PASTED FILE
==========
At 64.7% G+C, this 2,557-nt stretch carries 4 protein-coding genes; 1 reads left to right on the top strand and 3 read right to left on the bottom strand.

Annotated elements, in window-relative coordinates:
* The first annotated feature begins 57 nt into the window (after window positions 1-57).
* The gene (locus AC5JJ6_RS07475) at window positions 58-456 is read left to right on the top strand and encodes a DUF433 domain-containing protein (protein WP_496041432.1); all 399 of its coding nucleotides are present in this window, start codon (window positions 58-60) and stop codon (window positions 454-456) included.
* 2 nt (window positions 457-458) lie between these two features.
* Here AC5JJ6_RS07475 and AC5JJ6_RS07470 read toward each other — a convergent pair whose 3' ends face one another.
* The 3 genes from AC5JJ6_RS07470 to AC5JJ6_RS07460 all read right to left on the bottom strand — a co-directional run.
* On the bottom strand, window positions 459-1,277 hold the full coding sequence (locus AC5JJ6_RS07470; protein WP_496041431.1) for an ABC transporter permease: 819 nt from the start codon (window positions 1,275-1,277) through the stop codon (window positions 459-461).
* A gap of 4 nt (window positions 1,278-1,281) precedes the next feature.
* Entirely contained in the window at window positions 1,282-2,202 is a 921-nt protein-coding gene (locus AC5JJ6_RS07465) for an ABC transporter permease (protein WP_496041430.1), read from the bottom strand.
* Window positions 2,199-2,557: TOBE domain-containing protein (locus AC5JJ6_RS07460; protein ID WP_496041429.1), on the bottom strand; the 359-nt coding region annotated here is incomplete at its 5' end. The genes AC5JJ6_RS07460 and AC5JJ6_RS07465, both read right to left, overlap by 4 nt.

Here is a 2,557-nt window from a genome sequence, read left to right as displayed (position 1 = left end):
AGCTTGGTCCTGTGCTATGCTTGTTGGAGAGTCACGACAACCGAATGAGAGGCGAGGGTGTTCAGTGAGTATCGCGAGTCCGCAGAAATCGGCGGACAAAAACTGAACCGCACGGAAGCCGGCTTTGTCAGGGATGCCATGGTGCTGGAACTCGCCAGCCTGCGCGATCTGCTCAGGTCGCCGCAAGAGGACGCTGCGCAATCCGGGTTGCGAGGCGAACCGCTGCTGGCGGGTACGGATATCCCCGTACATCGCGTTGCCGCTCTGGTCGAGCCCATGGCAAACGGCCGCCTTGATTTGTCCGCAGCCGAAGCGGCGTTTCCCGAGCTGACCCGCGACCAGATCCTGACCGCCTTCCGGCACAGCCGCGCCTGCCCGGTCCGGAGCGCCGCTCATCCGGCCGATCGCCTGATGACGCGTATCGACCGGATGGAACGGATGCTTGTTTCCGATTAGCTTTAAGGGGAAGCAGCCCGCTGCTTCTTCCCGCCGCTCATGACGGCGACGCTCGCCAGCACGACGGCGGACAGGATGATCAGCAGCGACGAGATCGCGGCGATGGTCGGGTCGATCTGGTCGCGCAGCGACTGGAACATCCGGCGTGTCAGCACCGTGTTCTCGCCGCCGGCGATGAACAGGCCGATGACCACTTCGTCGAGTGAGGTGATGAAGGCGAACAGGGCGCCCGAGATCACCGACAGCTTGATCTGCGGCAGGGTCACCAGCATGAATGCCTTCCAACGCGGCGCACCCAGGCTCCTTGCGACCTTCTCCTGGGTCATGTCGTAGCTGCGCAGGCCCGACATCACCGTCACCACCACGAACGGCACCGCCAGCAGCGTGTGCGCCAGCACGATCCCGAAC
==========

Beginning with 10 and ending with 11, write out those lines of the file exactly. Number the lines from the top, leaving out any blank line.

* Entirely contained in the window at window positions 1,282-2,202 is a 921-nt protein-coding gene (locus AC5JJ6_RS07465) for an ABC transporter permease (protein WP_496041430.1), read from the bottom strand.
* Window positions 2,199-2,557: TOBE domain-containing protein (locus AC5JJ6_RS07460; protein ID WP_496041429.1), on the bottom strand; the 359-nt coding region annotated here is incomplete at its 5' end. The genes AC5JJ6_RS07460 and AC5JJ6_RS07465, both read right to left, overlap by 4 nt.